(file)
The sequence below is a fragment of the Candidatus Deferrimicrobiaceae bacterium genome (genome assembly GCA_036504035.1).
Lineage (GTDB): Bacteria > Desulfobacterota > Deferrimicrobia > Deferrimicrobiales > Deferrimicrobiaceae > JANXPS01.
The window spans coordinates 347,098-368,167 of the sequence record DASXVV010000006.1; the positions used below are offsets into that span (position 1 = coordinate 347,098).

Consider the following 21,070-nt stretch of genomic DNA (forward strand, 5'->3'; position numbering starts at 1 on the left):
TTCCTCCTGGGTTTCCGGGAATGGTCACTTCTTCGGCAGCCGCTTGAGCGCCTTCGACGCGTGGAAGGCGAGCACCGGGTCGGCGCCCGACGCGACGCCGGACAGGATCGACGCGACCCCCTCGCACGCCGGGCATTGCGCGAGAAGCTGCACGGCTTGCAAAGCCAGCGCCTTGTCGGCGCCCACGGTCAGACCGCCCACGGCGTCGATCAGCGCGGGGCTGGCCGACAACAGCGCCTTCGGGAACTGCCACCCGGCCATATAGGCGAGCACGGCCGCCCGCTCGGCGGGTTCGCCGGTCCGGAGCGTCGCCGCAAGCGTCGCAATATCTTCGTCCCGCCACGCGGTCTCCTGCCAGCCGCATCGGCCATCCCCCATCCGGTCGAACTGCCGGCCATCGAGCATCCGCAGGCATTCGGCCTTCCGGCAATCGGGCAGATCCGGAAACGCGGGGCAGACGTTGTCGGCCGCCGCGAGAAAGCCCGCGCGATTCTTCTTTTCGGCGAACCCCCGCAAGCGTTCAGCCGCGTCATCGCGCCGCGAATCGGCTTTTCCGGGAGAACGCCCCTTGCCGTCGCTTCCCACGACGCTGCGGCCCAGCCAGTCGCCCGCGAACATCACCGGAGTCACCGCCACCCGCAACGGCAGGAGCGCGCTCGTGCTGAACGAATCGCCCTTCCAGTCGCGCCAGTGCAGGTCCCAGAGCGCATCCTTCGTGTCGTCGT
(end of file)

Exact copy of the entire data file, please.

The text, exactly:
The sequence below is a fragment of the Candidatus Deferrimicrobiaceae bacterium genome (genome assembly GCA_036504035.1).
Lineage (GTDB): Bacteria > Desulfobacterota > Deferrimicrobia > Deferrimicrobiales > Deferrimicrobiaceae > JANXPS01.
The window spans coordinates 347,098-368,167 of the sequence record DASXVV010000006.1; the positions used below are offsets into that span (position 1 = coordinate 347,098).

Consider the following 21,070-nt stretch of genomic DNA (forward strand, 5'->3'; position numbering starts at 1 on the left):
TTCCTCCTGGGTTTCCGGGAATGGTCACTTCTTCGGCAGCCGCTTGAGCGCCTTCGACGCGTGGAAGGCGAGCACCGGGTCGGCGCCCGACGCGACGCCGGACAGGATCGACGCGACCCCCTCGCACGCCGGGCATTGCGCGAGAAGCTGCACGGCTTGCAAAGCCAGCGCCTTGTCGGCGCCCACGGTCAGACCGCCCACGGCGTCGATCAGCGCGGGGCTGGCCGACAACAGCGCCTTCGGGAACTGCCACCCGGCCATATAGGCGAGCACGGCCGCCCGCTCGGCGGGTTCGCCGGTCCGGAGCGTCGCCGCAAGCGTCGCAATATCTTCGTCCCGCCACGCGGTCTCCTGCCAGCCGCATCGGCCATCCCCCATCCGGTCGAACTGCCGGCCATCGAGCATCCGCAGGCATTCGGCCTTCCGGCAATCGGGCAGATCCGGAAACGCGGGGCAGACGTTGTCGGCCGCCGCGAGAAAGCCCGCGCGATTCTTCTTTTCGGCGAACCCCCGCAAGCGTTCAGCCGCGTCATCGCGCCGCGAATCGGCTTTTCCGGGAGAACGCCCCTTGCCGTCGCTTCCCACGACGCTGCGGCCCAGCCAGTCGCCCGCGAACATCACCGGAGTCACCGCCACCCGCAACGGCAGGAGCGCGCTCGTGCTGAACGAATCGCCCTTCCAGTCGCGCCAGTGCAGGTCCCAGAGCGCATCCTTCGTGTCGTCGT